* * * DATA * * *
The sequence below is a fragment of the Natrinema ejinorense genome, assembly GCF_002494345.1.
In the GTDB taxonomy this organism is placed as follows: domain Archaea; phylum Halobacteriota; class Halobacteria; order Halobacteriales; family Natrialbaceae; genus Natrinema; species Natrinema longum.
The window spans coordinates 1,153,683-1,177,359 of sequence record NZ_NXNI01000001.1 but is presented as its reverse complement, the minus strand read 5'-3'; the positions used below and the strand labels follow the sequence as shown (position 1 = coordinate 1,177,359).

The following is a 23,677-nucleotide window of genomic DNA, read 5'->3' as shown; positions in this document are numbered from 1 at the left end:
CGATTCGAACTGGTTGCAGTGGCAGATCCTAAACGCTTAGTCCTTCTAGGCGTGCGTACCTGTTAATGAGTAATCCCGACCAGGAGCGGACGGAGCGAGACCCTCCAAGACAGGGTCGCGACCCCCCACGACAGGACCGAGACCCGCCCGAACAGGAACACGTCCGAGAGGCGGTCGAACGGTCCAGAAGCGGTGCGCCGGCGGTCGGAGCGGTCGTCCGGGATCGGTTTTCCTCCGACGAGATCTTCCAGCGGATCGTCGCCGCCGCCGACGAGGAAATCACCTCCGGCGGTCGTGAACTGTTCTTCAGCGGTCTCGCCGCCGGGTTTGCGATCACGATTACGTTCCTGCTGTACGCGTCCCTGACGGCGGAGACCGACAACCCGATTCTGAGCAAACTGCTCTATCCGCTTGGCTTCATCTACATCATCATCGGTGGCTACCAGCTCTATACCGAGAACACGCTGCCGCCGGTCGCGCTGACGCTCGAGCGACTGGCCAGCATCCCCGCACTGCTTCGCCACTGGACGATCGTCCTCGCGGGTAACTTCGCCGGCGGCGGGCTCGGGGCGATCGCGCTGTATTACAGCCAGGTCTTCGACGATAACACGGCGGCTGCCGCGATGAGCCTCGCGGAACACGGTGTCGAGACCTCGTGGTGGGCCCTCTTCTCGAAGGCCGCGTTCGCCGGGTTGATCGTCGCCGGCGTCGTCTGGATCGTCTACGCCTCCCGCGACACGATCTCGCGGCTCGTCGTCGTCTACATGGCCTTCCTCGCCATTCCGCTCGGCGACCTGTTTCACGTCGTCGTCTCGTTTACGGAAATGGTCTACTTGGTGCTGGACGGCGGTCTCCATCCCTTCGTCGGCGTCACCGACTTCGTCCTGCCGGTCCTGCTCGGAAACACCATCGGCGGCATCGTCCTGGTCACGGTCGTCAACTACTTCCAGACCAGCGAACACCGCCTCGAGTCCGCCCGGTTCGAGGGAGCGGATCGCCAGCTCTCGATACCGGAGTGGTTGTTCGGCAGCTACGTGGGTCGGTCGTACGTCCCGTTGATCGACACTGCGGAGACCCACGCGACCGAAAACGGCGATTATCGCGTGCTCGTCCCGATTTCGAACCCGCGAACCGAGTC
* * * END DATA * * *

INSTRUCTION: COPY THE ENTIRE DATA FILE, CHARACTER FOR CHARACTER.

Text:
The sequence below is a fragment of the Natrinema ejinorense genome, assembly GCF_002494345.1.
In the GTDB taxonomy this organism is placed as follows: domain Archaea; phylum Halobacteriota; class Halobacteria; order Halobacteriales; family Natrialbaceae; genus Natrinema; species Natrinema longum.
The window spans coordinates 1,153,683-1,177,359 of sequence record NZ_NXNI01000001.1 but is presented as its reverse complement, the minus strand read 5'-3'; the positions used below and the strand labels follow the sequence as shown (position 1 = coordinate 1,177,359).

The following is a 23,677-nucleotide window of genomic DNA, read 5'->3' as shown; positions in this document are numbered from 1 at the left end:
CGATTCGAACTGGTTGCAGTGGCAGATCCTAAACGCTTAGTCCTTCTAGGCGTGCGTACCTGTTAATGAGTAATCCCGACCAGGAGCGGACGGAGCGAGACCCTCCAAGACAGGGTCGCGACCCCCCACGACAGGACCGAGACCCGCCCGAACAGGAACACGTCCGAGAGGCGGTCGAACGGTCCAGAAGCGGTGCGCCGGCGGTCGGAGCGGTCGTCCGGGATCGGTTTTCCTCCGACGAGATCTTCCAGCGGATCGTCGCCGCCGCCGACGAGGAAATCACCTCCGGCGGTCGTGAACTGTTCTTCAGCGGTCTCGCCGCCGGGTTTGCGATCACGATTACGTTCCTGCTGTACGCGTCCCTGACGGCGGAGACCGACAACCCGATTCTGAGCAAACTGCTCTATCCGCTTGGCTTCATCTACATCATCATCGGTGGCTACCAGCTCTATACCGAGAACACGCTGCCGCCGGTCGCGCTGACGCTCGAGCGACTGGCCAGCATCCCCGCACTGCTTCGCCACTGGACGATCGTCCTCGCGGGTAACTTCGCCGGCGGCGGGCTCGGGGCGATCGCGCTGTATTACAGCCAGGTCTTCGACGATAACACGGCGGCTGCCGCGATGAGCCTCGCGGAACACGGTGTCGAGACCTCGTGGTGGGCCCTCTTCTCGAAGGCCGCGTTCGCCGGGTTGATCGTCGCCGGCGTCGTCTGGATCGTCTACGCCTCCCGCGACACGATCTCGCGGCTCGTCGTCGTCTACATGGCCTTCCTCGCCATTCCGCTCGGCGACCTGTTTCACGTCGTCGTCTCGTTTACGGAAATGGTCTACTTGGTGCTGGACGGCGGTCTCCATCCCTTCGTCGGCGTCACCGACTTCGTCCTGCCGGTCCTGCTCGGAAACACCATCGGCGGCATCGTCCTGGTCACGGTCGTCAACTACTTCCAGACCAGCGAACACCGCCTCGAGTCCGCCCGGTTCGAGGGAGCGGATCGCCAGCTCTCGATACCGGAGTGGTTGTTCGGCAGCTACGTGGGTCGGTCGTACGTCCCGTTGATCGACACTGCGGAGACCCACGCGACCGAAAACGGCGATTATCGCGTGCTCGTCCCGATTTCGAACCCGCGAACCGAGTC